This afternoon I finished wrapping our bushes in netting to protect them from the deer this winter. Tomorrow is to be warmer, and I plan to sand and scrap our little wooden bridge. I will also pack away our Halloween decorations, inside and out. We have prepared our gardens for winter. I swear every day seems to slip by faster than the one before it. I love the change of seasons and find myself looking forward to colder weather and a chance to hibernate inside with more time for my writing.

Two weeks ago I realized that I had nearly missed renewing my PA registered nursing license, but I hustled with the extra continued credit requirements and renewed my license just under the deadline of October 31. What a relief! I also maintain my N.Y. state license since we live so close to the NY state border. A person never knows what lies ahead and my nursing licenses are my safety net…just in case.

I was privileged to be a guest and do a reading at the Warren Women’s Club on October 10, what a lovely group of ladies. They own a beautiful mansion where they hold their luncheon meetings and other events. I autographed and sold many books, it was a great day for me.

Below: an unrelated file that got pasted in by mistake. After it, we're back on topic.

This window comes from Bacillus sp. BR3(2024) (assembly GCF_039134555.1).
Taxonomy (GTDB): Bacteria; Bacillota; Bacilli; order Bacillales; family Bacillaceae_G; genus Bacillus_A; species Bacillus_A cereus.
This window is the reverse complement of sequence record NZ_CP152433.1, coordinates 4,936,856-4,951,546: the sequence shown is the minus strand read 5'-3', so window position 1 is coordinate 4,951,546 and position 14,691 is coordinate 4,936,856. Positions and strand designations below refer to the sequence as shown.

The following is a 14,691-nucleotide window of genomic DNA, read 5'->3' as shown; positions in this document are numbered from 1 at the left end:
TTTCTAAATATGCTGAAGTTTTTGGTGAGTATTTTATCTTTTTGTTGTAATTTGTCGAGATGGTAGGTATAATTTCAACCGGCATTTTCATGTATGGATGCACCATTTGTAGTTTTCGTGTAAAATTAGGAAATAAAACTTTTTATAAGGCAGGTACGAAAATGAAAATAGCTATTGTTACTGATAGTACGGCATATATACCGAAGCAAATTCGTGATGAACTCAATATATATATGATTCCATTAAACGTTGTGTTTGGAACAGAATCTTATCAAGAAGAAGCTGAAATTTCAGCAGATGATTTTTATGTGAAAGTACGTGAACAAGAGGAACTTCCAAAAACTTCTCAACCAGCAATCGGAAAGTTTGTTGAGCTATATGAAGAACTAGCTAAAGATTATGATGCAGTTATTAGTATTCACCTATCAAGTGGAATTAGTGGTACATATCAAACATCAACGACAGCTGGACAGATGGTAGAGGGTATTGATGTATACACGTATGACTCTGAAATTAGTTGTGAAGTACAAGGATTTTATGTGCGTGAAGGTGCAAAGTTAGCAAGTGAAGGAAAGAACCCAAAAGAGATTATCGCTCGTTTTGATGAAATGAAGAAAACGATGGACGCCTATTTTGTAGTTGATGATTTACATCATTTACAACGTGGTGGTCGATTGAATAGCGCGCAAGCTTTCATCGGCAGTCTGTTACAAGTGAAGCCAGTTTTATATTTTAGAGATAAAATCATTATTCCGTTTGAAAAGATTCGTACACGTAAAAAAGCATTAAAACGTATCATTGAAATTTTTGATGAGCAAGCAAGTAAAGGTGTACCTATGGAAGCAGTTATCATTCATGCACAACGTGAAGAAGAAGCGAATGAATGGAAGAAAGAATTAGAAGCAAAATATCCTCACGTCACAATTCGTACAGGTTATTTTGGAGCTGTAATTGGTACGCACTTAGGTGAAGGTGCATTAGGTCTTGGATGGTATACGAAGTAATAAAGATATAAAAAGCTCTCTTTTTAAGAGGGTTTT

I have read several good books this month:
by Ann Patchett, fiction. (I loved it but then I am a bit partial to this writer, though I’ve never met her.  She put her money where her heart is and bought a book store in Tennessee. And despite online competition manages to keep it thriving.) This story spans five decades of the lives of two intertwining families, the plot is layered and deals with with ties that bind us together, even at times unwillingly.

Linda K. Sienkiewicz’s debut novel, in the context of LOVE, was an unforgettable coming of age story. When the protagonist discovers a devastating family secret, she makes a series of bad life choices and pays the consequences. Story Circle sent this novel to me to review. I will add the review link later, I haven’t had time to finish the review yet.

On War and Politics by Arnold L. Punaro and David Poyer. Punaro’s memoir was heavier reading than my usual choices. It is well written, interesting recent history and behind the scenes details on wheeling and dealing at the highest levels of our government. While reading, there were times I wished I was reading fiction!

Bruce Springsteen’s memoir, Born to Run, was outstanding. I was never particularly a Springsteen fan, probably because as he rose to fame, I was up to my ears with babies and diapers. (That was back when we did not have disposable diapers.) His book was enlightening; his commitment to his craft and music, his family, and the final paragraph of the memoir knocked my socks off!